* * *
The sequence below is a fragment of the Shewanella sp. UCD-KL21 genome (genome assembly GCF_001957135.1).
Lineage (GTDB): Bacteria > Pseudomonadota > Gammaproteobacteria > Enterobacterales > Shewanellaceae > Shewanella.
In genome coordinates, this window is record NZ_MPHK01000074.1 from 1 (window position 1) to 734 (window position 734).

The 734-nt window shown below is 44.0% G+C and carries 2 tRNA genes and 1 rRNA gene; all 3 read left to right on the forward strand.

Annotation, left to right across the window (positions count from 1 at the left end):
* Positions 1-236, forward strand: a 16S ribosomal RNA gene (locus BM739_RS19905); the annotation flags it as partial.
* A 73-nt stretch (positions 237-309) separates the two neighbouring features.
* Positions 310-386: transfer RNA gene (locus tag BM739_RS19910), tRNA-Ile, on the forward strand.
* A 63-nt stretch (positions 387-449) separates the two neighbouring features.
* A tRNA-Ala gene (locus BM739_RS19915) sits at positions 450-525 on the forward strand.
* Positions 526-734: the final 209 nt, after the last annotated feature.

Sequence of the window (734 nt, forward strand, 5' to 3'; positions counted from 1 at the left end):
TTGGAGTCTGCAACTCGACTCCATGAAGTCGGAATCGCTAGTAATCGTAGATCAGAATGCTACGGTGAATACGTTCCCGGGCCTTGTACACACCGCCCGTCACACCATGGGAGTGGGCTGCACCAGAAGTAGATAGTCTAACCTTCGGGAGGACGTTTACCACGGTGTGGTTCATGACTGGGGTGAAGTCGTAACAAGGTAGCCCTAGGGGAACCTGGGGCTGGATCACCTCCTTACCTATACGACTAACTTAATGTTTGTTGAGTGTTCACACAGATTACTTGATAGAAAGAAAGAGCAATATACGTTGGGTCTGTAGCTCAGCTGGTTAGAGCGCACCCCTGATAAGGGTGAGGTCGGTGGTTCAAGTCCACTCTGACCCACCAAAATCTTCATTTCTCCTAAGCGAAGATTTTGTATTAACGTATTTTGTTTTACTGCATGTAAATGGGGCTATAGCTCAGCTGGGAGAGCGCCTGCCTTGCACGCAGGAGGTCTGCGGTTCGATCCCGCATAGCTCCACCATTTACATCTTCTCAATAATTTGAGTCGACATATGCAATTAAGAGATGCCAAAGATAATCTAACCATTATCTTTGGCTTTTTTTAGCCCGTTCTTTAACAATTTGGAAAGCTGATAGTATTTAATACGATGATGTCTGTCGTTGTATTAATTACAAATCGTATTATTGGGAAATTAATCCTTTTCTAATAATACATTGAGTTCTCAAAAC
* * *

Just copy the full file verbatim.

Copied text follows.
The sequence below is a fragment of the Shewanella sp. UCD-KL21 genome (genome assembly GCF_001957135.1).
Lineage (GTDB): Bacteria > Pseudomonadota > Gammaproteobacteria > Enterobacterales > Shewanellaceae > Shewanella.
In genome coordinates, this window is record NZ_MPHK01000074.1 from 1 (window position 1) to 734 (window position 734).

The 734-nt window shown below is 44.0% G+C and carries 2 tRNA genes and 1 rRNA gene; all 3 read left to right on the forward strand.

Annotation, left to right across the window (positions count from 1 at the left end):
* Positions 1-236, forward strand: a 16S ribosomal RNA gene (locus BM739_RS19905); the annotation flags it as partial.
* A 73-nt stretch (positions 237-309) separates the two neighbouring features.
* Positions 310-386: transfer RNA gene (locus tag BM739_RS19910), tRNA-Ile, on the forward strand.
* A 63-nt stretch (positions 387-449) separates the two neighbouring features.
* A tRNA-Ala gene (locus BM739_RS19915) sits at positions 450-525 on the forward strand.
* Positions 526-734: the final 209 nt, after the last annotated feature.

Sequence of the window (734 nt, forward strand, 5' to 3'; positions counted from 1 at the left end):
TTGGAGTCTGCAACTCGACTCCATGAAGTCGGAATCGCTAGTAATCGTAGATCAGAATGCTACGGTGAATACGTTCCCGGGCCTTGTACACACCGCCCGTCACACCATGGGAGTGGGCTGCACCAGAAGTAGATAGTCTAACCTTCGGGAGGACGTTTACCACGGTGTGGTTCATGACTGGGGTGAAGTCGTAACAAGGTAGCCCTAGGGGAACCTGGGGCTGGATCACCTCCTTACCTATACGACTAACTTAATGTTTGTTGAGTGTTCACACAGATTACTTGATAGAAAGAAAGAGCAATATACGTTGGGTCTGTAGCTCAGCTGGTTAGAGCGCACCCCTGATAAGGGTGAGGTCGGTGGTTCAAGTCCACTCTGACCCACCAAAATCTTCATTTCTCCTAAGCGAAGATTTTGTATTAACGTATTTTGTTTTACTGCATGTAAATGGGGCTATAGCTCAGCTGGGAGAGCGCCTGCCTTGCACGCAGGAGGTCTGCGGTTCGATCCCGCATAGCTCCACCATTTACATCTTCTCAATAATTTGAGTCGACATATGCAATTAAGAGATGCCAAAGATAATCTAACCATTATCTTTGGCTTTTTTTAGCCCGTTCTTTAACAATTTGGAAAGCTGATAGTATTTAATACGATGATGTCTGTCGTTGTATTAATTACAAATCGTATTATTGGGAAATTAATCCTTTTCTAATAATACATTGAGTTCTCAAAAC